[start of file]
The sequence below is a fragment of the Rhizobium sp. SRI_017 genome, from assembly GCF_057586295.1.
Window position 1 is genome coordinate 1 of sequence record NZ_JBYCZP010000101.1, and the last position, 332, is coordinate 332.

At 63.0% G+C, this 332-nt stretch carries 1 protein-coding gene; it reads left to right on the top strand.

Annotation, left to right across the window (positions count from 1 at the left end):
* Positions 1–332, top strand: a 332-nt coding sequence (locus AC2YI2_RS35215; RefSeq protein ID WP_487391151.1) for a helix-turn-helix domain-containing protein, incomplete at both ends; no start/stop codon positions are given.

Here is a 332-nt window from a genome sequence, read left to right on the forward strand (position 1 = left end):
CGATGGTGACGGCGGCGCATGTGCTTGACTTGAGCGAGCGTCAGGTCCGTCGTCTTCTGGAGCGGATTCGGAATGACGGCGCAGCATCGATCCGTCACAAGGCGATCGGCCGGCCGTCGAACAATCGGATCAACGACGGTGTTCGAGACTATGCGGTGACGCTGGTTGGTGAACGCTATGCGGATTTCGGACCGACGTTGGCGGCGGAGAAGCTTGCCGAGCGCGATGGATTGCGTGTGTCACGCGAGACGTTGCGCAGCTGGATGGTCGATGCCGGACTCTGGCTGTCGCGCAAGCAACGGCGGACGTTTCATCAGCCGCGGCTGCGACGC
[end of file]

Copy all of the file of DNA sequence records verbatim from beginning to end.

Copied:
The sequence below is a fragment of the Rhizobium sp. SRI_017 genome, from assembly GCF_057586295.1.
Window position 1 is genome coordinate 1 of sequence record NZ_JBYCZP010000101.1, and the last position, 332, is coordinate 332.

At 63.0% G+C, this 332-nt stretch carries 1 protein-coding gene; it reads left to right on the top strand.

Annotation, left to right across the window (positions count from 1 at the left end):
* Positions 1–332, top strand: a 332-nt coding sequence (locus AC2YI2_RS35215; RefSeq protein ID WP_487391151.1) for a helix-turn-helix domain-containing protein, incomplete at both ends; no start/stop codon positions are given.

Here is a 332-nt window from a genome sequence, read left to right on the forward strand (position 1 = left end):
CGATGGTGACGGCGGCGCATGTGCTTGACTTGAGCGAGCGTCAGGTCCGTCGTCTTCTGGAGCGGATTCGGAATGACGGCGCAGCATCGATCCGTCACAAGGCGATCGGCCGGCCGTCGAACAATCGGATCAACGACGGTGTTCGAGACTATGCGGTGACGCTGGTTGGTGAACGCTATGCGGATTTCGGACCGACGTTGGCGGCGGAGAAGCTTGCCGAGCGCGATGGATTGCGTGTGTCACGCGAGACGTTGCGCAGCTGGATGGTCGATGCCGGACTCTGGCTGTCGCGCAAGCAACGGCGGACGTTTCATCAGCCGCGGCTGCGACGC